The Need for Long-Term Care Insurance

When I was a youngster many years ago, my mother taught me to look both ways before crossing the street. I was precocious and told my mother that on a one-way street, I only had to look one way.

My mother told me that I could not always be sure the street was one way and that traffic might just come from another direction. She simply said: “You have too much to lose if you are wrong.”

In my role as a financial adviser to almost 10,000 participants across the country, I have begun to think that too many advisers and participants are only looking one way. Focused on retirement, savings and returns,   both advisers and participants are worried about having enough money so they won’t outlive their savings.

I want all my participants to reach a comfortable retirement, and most are on the right track. Unfortunately, very few are prepared for a serious health issue in retirement.  My mother had a long-term health problem called Parkinson’s and it impacted the entire family. It impacted my father’s business career, his retirement and his retirement savings. It impacted the children as we became care givers in order to offset the cost of long-term care. It was a game changer for my father and his retirement savings.

Today the statistics are pretty simple:  1 in 2 people will be affected by long-term care costs 1. Most men who need long-term care are taken care of by their wives; so the long-term care costs are offset until she needs care.

The costs of long-term care can be between $50,000 to $100,000 per year2. If the average retiree has to incur that cost over a long period of time, it will take a huge bite out of their retirement savings.

Medicare won’t cover long-term care services3. Medicaid won’t pay unless you have spent most of your life’s savings.  The amount of countable assets you can have and still qualify for Medicaid varies state to state. In most states you can retain $2,0004. So the answer is simple: if you think that you are set for retirement look both ways and purchase some long-term care insurance instead of relying solely on your 401(k)/retirement assets to cover your long-term care needs.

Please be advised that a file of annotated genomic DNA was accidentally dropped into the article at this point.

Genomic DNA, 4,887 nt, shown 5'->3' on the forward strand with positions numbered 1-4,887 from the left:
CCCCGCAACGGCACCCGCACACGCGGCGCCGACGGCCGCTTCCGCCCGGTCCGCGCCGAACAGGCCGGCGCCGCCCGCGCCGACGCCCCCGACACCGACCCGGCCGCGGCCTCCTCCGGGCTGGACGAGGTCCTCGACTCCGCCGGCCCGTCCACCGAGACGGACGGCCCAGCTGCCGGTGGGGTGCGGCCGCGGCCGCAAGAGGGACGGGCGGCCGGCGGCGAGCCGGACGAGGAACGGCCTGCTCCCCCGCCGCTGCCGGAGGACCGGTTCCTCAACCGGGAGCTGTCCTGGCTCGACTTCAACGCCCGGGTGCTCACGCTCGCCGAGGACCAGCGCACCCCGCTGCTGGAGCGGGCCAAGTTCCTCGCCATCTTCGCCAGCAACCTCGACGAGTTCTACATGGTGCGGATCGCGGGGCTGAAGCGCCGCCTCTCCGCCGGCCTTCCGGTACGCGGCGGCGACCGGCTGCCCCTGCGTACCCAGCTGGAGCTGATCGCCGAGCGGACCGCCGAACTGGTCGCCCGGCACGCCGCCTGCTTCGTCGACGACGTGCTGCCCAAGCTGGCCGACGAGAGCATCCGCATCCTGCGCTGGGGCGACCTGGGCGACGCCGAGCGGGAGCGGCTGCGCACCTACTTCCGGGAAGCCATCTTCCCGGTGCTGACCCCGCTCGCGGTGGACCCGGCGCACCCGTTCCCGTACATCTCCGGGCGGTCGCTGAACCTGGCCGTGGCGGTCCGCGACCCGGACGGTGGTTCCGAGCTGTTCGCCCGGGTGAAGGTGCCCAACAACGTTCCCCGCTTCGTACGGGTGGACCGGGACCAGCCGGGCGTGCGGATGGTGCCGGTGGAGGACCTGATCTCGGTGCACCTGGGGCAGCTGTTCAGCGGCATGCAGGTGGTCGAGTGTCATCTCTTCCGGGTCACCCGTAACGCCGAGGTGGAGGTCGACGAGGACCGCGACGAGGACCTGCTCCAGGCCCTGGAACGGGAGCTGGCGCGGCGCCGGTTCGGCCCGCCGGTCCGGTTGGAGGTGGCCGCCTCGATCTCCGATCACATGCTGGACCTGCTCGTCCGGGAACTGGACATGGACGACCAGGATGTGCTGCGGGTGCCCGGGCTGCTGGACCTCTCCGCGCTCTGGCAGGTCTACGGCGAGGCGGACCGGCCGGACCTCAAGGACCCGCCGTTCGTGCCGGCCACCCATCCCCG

I have been introducing long term care insurance to my plan sponsors. It is a benefit that the company can provide as a tax deductible benefit and they can offer it to their employees as something the employees can purchase at a discount. Discounts for employer-sponsored plans are available to employees, spouses and extended family members5.  If a group meets certain criteria, it may be eligible for simplified health underwriting.6. The premium can be paid through a Health Savings Account which is pre-tax dollars7.

I have seen plans where senior management has a fully funded plan, junior management has a reduced plan, hourly employees get an offset to the cost and new employees pay all their plan cost—and every combination in between. Long-term care is not a qualified benefit where everyone gets the same thing. 

Obviously, Uncle Sam does not want everyone in a nursing home on Title 19 Medicaid, and Uncle Sam has reduced the rules so that long-term care insurance is more attractive.

Take a look at long-term care employer-sponsored plans and show them to your plan sponsors.  We are here to help everyone work toward a successful and dignified retirement. We are here to help the families of all of our participants and teach them to look both ways before crossing the street into retirement.

If you need some help finding a worksite long-term care provider, call or email me. I am interested in helping your participants plan for a successful retirement too.













NOTE: This feature is to provide general information only, does not constitute legal advice, and cannot be used or substituted for legal or tax advice. In addition, the following disclaimer will be included in all articles: Any opinions of the author(s) do not necessarily reflect the stance of Asset International or its affiliates.